In fact, the Israeli press publishes vivid accounts of events that would be instantly censored in the territories, and are even fairly rare in the U.S. press: detailed descriptions of villages under siege for long periods, deprived of water, electricity, and food; eyewitness accounts of beatings and shootings of unarmed civilians; soldiers’ accounts of their feelings about meting out such punishment.

But such stories rarely get into the Palestinian press. In early September, Mana‘a covered an intifadah birthday party in a hospital. A patient had just turned seventeen, a boy from Mana‘a’s birthplace, Dehaishe, who had been critically wounded in the stomach by a soldier’s bullet the month before. Unable to eat, fed by intravenous tubes, he was clearly dying. Flowers bedecked the room; there was a picture of the illegal Palestinian flag over the bed. Someone blew out the candles on a three-tiered cake, and a doctor fed the patient two forkfuls of it. Young men from the camp, along with his parents and relatives, surrounded him. As at an intifadah funeral, they weren’t mourning the young man’s impending death, but celebrating his martyrdom to the Palestinian cause. Mana‘a reported the event for the foreign and domestic clients of his wire service, taking care to give only the barest facts and not to use the charged word intifadah. But it came back censored in full. “I always write,” Mana‘a says, when asked if he gets discouraged. “Whether or not it gets censored, I must try.”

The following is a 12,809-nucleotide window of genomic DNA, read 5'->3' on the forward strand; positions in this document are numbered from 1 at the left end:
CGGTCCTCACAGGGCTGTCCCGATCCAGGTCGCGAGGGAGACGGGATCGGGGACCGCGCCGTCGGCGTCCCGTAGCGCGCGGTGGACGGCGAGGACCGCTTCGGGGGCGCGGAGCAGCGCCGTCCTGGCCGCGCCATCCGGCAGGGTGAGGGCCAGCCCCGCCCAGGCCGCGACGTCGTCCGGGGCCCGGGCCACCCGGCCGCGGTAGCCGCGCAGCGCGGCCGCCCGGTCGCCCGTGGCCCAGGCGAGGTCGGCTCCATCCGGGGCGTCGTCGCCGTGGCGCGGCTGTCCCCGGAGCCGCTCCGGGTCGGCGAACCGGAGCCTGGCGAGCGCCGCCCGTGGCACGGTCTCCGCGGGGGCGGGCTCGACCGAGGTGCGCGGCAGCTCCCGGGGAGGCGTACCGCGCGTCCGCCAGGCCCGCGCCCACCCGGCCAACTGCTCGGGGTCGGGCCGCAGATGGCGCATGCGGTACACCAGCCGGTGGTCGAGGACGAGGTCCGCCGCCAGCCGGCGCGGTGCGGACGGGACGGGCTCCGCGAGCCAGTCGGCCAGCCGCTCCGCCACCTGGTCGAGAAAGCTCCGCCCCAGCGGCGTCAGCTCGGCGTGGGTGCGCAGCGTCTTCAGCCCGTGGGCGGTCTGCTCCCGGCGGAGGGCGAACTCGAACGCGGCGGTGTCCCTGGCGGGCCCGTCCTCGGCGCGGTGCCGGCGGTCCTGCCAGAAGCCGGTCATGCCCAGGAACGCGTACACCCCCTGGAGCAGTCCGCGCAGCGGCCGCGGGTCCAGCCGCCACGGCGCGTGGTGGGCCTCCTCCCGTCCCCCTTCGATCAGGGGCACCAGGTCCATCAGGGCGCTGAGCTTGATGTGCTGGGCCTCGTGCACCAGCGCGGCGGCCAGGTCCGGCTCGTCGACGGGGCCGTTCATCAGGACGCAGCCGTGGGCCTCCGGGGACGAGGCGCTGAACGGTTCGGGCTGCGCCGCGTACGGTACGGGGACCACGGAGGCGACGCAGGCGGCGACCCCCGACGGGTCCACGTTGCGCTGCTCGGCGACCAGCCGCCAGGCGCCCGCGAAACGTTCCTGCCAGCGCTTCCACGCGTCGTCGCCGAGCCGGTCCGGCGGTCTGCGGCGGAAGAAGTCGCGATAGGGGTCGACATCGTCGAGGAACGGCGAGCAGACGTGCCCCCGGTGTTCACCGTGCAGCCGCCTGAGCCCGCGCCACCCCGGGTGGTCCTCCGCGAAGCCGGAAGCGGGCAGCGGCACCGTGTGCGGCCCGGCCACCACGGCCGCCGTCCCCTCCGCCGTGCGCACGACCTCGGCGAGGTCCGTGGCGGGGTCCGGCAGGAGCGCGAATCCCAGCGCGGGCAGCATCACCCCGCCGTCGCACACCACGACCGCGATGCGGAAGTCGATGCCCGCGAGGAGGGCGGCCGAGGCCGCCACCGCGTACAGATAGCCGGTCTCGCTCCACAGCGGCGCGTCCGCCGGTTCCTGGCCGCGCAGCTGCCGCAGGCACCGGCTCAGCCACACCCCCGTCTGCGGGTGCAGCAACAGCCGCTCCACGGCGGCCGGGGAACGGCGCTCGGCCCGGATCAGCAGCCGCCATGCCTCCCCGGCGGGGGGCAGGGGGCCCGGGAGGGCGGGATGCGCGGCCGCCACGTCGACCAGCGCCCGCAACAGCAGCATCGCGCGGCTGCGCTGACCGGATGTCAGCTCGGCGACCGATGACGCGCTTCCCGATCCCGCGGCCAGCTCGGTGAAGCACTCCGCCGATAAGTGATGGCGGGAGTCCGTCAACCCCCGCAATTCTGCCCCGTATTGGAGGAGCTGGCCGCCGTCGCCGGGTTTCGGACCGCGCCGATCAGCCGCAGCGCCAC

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Ellen Cantarow began writing about the occupied territories in 1979. Her work has appeared in The Nation, the Village Voice, Mother Jones, and other publications.

TOP IMAGE: Palestinian youth in Sawiya, February 1988; AP Photo/Martin Cleaver